Situated smack bang in between Lakes Entrance and Paynesville, it’s the perfect jumping-off point for all your adventures. Head to the Metung Hotel for a waterfront brewski and fish and chips to refuel after your drive.
Jetty Road Retreat, just out of Metung, will have you sipping pinot at sunset as you look over the lake, and you’ll probably refuse to leave in the morning. If the hills are more your vibe, you’ll be right at home among the gumtrees at Down to Earth Farm Retreat.
Honestly, there are so many good options it’s almost like asking someone to pick between hummus and guac. It’s a hard choice to make, but either way, you’re going to leave fulfilled, yet wanting more.
Paynesville and Raymond Island
Calling all captains, Paynesville has the admirable (see what I did there?) title of being Victoria’s boating capital. So whether it’s windsurfing or waterskiing, they’ve got you covered.
Once you’ve tired yourself out practising your barefoot skiing or human pyramids, you can fill up on some local produce and wine at local hatted restaurant SARDINE Eatery & Bar before skipping over to explore Raymond Island.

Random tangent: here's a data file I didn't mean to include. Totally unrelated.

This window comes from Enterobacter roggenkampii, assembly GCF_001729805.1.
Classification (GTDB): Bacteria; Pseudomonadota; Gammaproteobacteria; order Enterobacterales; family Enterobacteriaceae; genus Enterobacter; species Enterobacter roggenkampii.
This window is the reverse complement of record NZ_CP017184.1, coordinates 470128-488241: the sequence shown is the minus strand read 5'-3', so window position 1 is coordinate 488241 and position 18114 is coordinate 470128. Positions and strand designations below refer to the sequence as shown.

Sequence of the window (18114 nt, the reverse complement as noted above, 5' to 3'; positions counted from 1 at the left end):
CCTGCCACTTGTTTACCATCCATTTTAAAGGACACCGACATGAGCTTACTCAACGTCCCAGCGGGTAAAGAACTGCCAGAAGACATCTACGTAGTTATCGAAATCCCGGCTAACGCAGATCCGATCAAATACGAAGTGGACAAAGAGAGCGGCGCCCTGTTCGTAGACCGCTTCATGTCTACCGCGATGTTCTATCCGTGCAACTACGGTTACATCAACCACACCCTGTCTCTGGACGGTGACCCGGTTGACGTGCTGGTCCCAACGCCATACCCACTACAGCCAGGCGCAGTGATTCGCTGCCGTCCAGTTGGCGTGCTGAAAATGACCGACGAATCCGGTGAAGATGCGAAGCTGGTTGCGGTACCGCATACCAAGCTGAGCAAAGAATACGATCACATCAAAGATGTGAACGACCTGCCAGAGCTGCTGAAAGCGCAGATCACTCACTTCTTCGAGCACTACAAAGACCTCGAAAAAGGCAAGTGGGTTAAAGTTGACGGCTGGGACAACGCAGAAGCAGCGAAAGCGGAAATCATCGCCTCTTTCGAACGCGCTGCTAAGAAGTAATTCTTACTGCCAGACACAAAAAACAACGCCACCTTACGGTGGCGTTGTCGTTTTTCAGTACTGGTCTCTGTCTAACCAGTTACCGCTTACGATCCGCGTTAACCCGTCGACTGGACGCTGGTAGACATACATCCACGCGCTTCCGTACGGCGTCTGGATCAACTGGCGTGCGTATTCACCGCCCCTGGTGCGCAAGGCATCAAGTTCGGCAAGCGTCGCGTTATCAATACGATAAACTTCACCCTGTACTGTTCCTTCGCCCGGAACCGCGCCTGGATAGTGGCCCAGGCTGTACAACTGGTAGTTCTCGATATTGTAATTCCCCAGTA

Raymond Island is only a short ferry ride away, and for foot passengers, it doesn’t even cost a cent! Once you’re there, you’ll be inundated with koalas, and in the primo place to spend a night winter stargazing in the perfect glamping tents.
After a devastating bushfire season, Australia’s koalas are under more threat than ever before. However, Raymond Island has a large population of koalas, so much so that in the past, koalas from Raymond Island have been relocated to other regions for repopulation.